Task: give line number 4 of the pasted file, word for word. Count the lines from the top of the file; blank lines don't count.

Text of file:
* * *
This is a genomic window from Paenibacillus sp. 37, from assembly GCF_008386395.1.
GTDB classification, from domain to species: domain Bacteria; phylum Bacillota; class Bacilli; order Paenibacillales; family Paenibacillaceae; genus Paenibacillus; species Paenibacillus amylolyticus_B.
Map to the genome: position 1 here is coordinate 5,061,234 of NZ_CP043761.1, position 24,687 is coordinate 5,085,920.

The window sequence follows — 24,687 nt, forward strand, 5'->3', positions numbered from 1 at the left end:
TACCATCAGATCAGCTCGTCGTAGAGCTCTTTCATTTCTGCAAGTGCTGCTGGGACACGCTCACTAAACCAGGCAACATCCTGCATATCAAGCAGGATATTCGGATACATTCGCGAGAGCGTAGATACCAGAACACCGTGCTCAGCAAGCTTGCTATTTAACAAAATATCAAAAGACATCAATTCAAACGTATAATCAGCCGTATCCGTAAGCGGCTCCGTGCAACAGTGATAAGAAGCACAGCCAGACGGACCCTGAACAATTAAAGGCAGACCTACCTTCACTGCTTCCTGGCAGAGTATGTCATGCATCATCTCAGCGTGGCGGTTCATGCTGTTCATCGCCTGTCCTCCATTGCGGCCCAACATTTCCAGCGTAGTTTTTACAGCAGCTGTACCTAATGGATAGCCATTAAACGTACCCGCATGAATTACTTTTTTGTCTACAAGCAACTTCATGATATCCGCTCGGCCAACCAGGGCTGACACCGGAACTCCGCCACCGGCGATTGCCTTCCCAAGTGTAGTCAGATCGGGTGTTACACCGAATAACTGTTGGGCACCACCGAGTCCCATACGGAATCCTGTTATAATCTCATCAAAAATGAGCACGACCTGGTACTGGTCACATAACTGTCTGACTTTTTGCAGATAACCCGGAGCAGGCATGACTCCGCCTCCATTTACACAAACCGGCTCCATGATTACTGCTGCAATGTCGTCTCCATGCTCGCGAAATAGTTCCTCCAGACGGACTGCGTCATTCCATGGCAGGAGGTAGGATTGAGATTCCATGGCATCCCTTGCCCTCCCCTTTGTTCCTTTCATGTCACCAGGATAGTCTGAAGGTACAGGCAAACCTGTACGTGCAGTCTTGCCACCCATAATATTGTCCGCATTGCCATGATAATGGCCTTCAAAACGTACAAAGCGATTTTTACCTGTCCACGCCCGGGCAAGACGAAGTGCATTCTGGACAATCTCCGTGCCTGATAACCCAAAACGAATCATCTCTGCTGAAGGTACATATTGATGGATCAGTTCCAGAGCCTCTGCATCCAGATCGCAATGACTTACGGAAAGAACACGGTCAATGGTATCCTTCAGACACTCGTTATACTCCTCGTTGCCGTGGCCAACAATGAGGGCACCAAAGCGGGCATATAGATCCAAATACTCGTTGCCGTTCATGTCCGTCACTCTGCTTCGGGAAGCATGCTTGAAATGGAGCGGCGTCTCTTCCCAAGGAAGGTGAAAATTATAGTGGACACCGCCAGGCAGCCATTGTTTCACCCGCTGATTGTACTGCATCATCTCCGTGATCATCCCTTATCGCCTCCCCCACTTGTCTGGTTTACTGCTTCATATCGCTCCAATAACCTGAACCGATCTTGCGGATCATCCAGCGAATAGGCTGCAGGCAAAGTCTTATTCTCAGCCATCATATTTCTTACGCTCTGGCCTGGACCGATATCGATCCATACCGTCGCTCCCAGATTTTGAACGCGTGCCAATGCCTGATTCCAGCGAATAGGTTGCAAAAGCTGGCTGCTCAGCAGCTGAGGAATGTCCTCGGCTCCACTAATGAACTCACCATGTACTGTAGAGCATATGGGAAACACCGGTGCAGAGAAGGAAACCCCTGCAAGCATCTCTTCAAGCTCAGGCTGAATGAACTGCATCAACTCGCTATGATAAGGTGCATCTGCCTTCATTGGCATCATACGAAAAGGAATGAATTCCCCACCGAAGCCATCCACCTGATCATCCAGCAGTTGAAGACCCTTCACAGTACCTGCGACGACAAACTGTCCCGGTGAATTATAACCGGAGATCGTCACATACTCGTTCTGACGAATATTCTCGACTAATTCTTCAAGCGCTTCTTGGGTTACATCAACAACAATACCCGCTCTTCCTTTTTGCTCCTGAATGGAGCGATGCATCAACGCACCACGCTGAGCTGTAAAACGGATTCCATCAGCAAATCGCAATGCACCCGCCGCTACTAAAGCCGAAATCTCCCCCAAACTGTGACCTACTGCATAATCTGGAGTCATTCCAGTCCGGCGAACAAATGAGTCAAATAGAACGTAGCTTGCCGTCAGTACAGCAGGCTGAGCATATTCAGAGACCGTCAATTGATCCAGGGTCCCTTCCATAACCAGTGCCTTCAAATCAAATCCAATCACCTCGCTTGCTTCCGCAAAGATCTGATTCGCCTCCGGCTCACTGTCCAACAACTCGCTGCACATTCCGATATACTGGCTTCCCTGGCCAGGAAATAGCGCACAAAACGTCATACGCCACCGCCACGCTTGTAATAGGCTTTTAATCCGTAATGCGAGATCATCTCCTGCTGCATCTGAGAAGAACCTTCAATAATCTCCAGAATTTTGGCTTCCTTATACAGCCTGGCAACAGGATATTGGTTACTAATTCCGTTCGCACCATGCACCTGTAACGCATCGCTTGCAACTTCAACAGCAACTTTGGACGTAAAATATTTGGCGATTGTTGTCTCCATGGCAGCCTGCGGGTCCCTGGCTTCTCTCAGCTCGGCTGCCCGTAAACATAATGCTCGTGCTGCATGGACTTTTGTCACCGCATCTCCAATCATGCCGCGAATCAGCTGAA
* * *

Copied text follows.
The window sequence follows — 24,687 nt, forward strand, 5'->3', positions numbered from 1 at the left end: